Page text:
Spalding, Catherine (1793–1858)

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Spalding, Catherine (1793–1858)

American nun who helped to establish schools, orphanages, and a hospital on the Kentucky frontier . Name variations: Mother Catherine. Born in Charles County, Maryland, on December 23, 1793; died in Louisville, Kentucky, on March 20, 1858; parents may have been Edward Spalding and Juliet (Boarman) Spalding.

Entered the sisterhood (1812); elected first mother superior of the Sisters of Charity of Nazareth (1813); took vows (1816); established what became St. Catherine's Academy in Lexington, Kentucky (1823); opened Presentation Academy in Louisville (1831); established St. Joseph's Hospital (1832) and St. Vincent's Orphan Asylum (1833); directed construction of convent church at Nazareth, Kentucky (1850–56).

Catherine Spalding, known through most of her life as Mother Catherine, was a pioneer for the Catholic Church in an area of the country that was, at the time, the West. There is some ambiguity regarding her early life. She was born in Maryland, but around 1799 she moved to Kentucky, either with both parents or with her widowed mother. Shortly after this move, she and her sister Ann were orphaned, leaving them to be raised by relatives.

In December 1812, Reverend John David, later bishop, announced his intention to set up a Roman Catholic teaching sisterhood in the American frontier. This sisterhood was to serve Bishop Benedict J. Flaget's new diocese, the first to be established west of the Allegheny Mountains. David had established a seminary for the training of priests on a donated farm at St. Thomas' near Bardstown, Kentucky. It was there that Spalding, a beautiful 19-year-old, presented herself, along with two older women, to help form the sisterhood. The new novices, known as the Sisters of Charity, lived in great poverty while carrying out charitable work among the poor and sick of the area, in addition to performing domestic and farm work. Spalding, who assumed the position of mother superior in 1813, oversaw the establishment of a school in 1814. Within four years, rapid growth from the original nine students necessitated the building of a brick house to board the increasing number of pupils.

In 1819, Mother Catherine ended her second term as superior, and although Father David and the nuns wanted her to continue, she stood firmly by the rule that limited the superior to two consecutive terms. In 1823, she went to Scott County where she helped to establish what became St. Catherine's Academy in Lexington. She returned to the position of mother superior for another six-year tenure in 1824, but found the order in chaos. The nuns had moved to Nazareth, Kentucky, and begun construction on a convent and school there, but the bookkeeping was in disarray and they were heavily in debt. Mother Catherine managed to bring about order, and in July 1825 the first class graduated from Nazareth Academy. The distinguished audience to the examination included Secretary of State Henry Clay, who presented the diplomas. In 1829, the Kentucky legislature granted the sisterhood and the school legal status, and in 1826 Pope Leo XII recognized the order, granting it spiritual advantages.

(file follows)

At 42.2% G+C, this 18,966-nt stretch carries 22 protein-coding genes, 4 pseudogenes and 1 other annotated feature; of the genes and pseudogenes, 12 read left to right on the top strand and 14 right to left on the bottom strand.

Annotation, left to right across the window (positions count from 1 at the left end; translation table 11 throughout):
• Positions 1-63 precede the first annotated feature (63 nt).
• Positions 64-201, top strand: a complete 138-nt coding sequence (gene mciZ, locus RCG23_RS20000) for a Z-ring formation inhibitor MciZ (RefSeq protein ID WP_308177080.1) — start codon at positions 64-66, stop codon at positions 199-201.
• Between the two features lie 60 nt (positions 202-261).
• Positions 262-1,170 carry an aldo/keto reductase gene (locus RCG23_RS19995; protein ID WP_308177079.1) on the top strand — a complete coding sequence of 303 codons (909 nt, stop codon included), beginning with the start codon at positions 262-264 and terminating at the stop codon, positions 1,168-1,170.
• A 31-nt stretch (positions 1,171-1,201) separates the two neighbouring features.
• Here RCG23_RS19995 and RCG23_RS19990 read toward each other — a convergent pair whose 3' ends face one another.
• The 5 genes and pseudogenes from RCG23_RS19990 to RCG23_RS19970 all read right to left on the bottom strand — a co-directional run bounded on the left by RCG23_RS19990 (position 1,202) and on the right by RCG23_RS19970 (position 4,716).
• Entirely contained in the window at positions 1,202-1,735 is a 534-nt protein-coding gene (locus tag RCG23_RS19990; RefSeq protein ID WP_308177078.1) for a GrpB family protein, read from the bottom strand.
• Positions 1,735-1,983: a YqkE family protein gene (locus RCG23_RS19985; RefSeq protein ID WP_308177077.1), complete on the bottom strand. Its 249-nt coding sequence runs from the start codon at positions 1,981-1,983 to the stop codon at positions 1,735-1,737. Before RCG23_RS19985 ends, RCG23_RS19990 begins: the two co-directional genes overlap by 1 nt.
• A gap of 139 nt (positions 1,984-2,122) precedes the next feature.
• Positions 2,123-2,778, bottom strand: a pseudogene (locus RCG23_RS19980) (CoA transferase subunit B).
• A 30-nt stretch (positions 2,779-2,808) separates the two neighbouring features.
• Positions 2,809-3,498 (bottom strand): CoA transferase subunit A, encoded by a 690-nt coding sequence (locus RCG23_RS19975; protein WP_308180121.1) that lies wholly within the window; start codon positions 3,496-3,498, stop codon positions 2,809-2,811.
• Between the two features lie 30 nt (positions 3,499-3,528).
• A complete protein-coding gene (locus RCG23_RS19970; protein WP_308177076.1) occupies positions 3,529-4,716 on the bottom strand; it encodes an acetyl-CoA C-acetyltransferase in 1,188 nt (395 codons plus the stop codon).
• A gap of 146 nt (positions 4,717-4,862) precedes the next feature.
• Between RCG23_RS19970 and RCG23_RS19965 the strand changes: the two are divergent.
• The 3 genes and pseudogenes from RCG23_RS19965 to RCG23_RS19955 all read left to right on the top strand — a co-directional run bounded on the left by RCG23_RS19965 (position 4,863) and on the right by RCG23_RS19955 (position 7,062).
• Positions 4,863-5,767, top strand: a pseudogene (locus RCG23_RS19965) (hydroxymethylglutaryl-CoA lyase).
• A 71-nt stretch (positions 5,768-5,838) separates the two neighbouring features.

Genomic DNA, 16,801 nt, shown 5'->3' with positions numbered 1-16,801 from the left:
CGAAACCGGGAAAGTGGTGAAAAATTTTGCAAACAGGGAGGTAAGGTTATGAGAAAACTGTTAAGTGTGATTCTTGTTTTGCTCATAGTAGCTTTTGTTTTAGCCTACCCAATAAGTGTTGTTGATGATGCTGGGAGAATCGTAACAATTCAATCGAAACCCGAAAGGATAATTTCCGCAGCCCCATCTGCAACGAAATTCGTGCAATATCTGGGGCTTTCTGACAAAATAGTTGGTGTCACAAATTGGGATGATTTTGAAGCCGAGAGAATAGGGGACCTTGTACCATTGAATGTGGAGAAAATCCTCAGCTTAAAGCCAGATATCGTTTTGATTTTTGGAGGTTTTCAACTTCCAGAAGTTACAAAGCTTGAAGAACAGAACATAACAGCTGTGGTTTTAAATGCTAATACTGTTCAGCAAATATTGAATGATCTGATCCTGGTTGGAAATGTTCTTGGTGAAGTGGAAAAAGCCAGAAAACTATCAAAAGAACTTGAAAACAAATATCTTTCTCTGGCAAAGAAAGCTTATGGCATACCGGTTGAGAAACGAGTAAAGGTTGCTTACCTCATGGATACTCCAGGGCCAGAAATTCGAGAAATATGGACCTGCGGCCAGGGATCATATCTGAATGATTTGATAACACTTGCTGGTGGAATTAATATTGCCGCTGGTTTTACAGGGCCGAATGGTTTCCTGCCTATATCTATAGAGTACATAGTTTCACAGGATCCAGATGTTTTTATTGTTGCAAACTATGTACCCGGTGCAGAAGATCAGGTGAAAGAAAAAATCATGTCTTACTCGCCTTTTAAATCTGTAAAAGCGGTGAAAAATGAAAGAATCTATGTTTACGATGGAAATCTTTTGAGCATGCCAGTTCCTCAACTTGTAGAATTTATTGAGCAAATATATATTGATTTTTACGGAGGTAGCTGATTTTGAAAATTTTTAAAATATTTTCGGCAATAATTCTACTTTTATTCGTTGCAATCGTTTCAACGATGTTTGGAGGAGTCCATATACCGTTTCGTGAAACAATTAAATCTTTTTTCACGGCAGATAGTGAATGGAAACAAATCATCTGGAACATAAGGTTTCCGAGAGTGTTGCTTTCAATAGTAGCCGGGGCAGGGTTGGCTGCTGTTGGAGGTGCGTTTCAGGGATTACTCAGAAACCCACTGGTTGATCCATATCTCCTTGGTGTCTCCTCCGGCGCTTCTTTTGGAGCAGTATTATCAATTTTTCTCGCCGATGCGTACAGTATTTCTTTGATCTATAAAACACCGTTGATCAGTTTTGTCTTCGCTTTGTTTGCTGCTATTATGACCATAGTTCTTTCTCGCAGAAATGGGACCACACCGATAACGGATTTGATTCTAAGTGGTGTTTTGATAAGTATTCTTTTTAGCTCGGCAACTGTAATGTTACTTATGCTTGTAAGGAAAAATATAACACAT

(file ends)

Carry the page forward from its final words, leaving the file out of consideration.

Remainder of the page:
Although Mother Catherine served as mother superior in Nazareth for two more six-year terms beginning in 1838 and in 1850, she devoted most of her last 30 years to charity work in Louisville, Kentucky, where she had moved in 1831 and opened the city's first Catholic school. During a devastating cholera epidemic in 1832–33, she nursed the sick and cared for children orphaned by the disease. She was observed more than once returning to the sisters' house from a sick call with an infant in her arms, another in her apron, and a third toddling beside her clinging to her skirt. Her concern for these orphans gave rise to St. Vincent's Orphan Asylum, the most cherished of her life's works, and the first Catholic infirmary in Kentucky, which became St. Joseph's Hospital. She convinced wealthy patrons, both Catholic and Protestant, to contribute to and support these institutions. She also opened an orphan asylum at the seminary in Bardstown and directed the construction of the convent church at Nazareth.

Mother Catherine died in Louisville of bronchitis contracted in the course of her charity work. In accordance with her wishes, she was buried in the mother house cemetery at Nazareth near the grave of her friend and mentor, Bishop John David. She left behind a legacy of work with the poor and with orphans, as well as a strong order of 145 sisters in 16 convents in Kentucky, Tennessee, and Indiana.


James, Edward T., ed. Notable American Women, 1607–1950. Cambridge, MA: The Belknap Press of Harvard University, 1971.

McHenry, Robert, ed. Famous American Women. NY: Dover, 1980.

Read, Phyllis J., and Bernard L. Witlieb. The Book of Women's Firsts. NY: Random House, 1992.

Malinda Mayer , writer and editor, Falmouth, Massachusetts